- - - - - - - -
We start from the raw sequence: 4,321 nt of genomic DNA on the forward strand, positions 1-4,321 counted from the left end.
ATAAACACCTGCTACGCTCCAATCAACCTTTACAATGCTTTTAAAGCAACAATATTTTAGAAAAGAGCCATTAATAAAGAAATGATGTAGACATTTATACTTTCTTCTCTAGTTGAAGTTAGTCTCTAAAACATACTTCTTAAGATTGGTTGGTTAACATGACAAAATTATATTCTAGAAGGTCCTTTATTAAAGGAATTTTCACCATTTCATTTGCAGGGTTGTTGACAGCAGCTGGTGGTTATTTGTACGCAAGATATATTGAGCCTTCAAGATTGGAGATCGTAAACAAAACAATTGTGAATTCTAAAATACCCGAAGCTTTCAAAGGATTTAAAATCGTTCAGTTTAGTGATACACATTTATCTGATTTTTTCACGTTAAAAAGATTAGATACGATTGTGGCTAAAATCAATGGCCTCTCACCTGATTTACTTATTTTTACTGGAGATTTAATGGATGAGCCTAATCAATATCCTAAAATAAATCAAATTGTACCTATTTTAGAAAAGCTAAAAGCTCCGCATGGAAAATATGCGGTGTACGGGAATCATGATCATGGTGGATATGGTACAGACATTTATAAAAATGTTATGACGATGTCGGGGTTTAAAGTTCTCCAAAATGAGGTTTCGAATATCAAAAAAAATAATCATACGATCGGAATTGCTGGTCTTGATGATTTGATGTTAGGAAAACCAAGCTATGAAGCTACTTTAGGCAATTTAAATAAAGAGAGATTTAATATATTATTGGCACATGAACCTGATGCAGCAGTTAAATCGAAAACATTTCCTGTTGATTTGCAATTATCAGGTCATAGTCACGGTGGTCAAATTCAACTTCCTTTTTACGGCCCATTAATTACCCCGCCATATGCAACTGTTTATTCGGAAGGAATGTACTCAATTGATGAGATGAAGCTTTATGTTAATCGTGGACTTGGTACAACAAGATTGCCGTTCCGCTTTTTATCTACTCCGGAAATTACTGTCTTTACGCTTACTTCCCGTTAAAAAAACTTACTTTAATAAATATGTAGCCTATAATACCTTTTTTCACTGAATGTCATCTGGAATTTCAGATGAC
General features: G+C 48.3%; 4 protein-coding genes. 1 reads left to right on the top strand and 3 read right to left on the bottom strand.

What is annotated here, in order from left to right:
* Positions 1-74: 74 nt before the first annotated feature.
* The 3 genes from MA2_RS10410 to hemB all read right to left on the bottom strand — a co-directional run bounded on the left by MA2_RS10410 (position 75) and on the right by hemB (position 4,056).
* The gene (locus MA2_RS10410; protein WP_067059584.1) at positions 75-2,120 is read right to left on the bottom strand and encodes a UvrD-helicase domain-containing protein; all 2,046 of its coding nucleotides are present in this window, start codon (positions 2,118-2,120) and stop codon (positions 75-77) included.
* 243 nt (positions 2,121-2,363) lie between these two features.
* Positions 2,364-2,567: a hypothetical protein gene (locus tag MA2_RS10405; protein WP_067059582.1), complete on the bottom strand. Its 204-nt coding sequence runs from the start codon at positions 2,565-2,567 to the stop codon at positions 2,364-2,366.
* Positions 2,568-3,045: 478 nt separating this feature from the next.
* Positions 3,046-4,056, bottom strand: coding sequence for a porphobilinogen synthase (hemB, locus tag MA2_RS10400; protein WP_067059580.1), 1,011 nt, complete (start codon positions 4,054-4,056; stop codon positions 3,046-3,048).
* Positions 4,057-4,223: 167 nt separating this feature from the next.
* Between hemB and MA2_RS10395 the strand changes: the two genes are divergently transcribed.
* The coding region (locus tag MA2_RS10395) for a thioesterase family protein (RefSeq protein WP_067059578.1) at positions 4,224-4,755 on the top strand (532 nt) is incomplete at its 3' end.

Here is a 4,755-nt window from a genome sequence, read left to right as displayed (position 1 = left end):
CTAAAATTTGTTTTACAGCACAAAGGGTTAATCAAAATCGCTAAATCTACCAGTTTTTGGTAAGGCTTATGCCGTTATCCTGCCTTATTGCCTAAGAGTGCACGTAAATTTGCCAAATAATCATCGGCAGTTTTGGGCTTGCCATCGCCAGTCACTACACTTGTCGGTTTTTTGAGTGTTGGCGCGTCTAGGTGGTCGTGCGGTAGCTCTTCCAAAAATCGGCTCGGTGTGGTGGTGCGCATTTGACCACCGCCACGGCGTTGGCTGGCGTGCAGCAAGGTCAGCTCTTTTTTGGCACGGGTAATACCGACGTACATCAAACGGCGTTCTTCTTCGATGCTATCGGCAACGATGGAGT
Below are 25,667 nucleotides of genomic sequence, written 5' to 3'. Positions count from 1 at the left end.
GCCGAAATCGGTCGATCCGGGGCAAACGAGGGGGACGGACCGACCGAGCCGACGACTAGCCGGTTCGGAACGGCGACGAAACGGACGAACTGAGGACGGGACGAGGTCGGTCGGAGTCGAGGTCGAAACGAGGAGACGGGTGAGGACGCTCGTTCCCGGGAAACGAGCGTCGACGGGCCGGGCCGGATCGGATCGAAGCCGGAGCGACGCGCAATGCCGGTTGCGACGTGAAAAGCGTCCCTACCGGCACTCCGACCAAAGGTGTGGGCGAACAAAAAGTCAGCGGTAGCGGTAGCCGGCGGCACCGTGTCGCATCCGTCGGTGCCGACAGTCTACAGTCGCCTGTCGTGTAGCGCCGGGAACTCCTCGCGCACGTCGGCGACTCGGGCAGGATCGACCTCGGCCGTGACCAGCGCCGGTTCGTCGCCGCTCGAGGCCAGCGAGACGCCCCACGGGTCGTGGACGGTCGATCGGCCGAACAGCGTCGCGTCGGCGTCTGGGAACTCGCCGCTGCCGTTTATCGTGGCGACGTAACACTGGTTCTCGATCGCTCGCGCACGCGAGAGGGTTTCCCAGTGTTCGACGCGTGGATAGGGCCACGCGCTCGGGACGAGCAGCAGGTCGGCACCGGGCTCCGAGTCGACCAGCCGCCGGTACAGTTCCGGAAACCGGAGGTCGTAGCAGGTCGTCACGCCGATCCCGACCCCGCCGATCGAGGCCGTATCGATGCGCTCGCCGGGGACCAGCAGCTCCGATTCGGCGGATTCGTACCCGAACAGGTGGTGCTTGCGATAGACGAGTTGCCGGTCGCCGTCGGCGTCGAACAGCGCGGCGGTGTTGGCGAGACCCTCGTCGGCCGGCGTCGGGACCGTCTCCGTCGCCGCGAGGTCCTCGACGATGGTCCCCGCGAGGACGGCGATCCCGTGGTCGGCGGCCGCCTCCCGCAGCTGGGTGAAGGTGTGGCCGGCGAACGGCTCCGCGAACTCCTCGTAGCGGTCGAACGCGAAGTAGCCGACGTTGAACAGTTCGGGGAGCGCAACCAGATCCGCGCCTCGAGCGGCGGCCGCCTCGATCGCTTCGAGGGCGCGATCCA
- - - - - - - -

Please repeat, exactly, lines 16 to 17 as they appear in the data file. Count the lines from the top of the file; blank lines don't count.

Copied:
CTAAAATTTGTTTTACAGCACAAAGGGTTAATCAAAATCGCTAAATCTACCAGTTTTTGGTAAGGCTTATGCCGTTATCCTGCCTTATTGCCTAAGAGTGCACGTAAATTTGCCAAATAATCATCGGCAGTTTTGGGCTTGCCATCGCCAGTCACTACACTTGTCGGTTTTTTGAGTGTTGGCGCGTCTAGGTGGTCGTGCGGTAGCTCTTCCAAAAATCGGCTCGGTGTGGTGGTGCGCATTTGACCACCGCCACGGCGTTGGCTGGCGTGCAGCAAGGTCAGCTCTTTTTTGGCACGGGTAATACCGACGTACATCAAACGGCGTTCTTCTTCGATGCTATCGGCAACGATGGAGT
Below are 25,667 nucleotides of genomic sequence, written 5' to 3'. Positions count from 1 at the left end.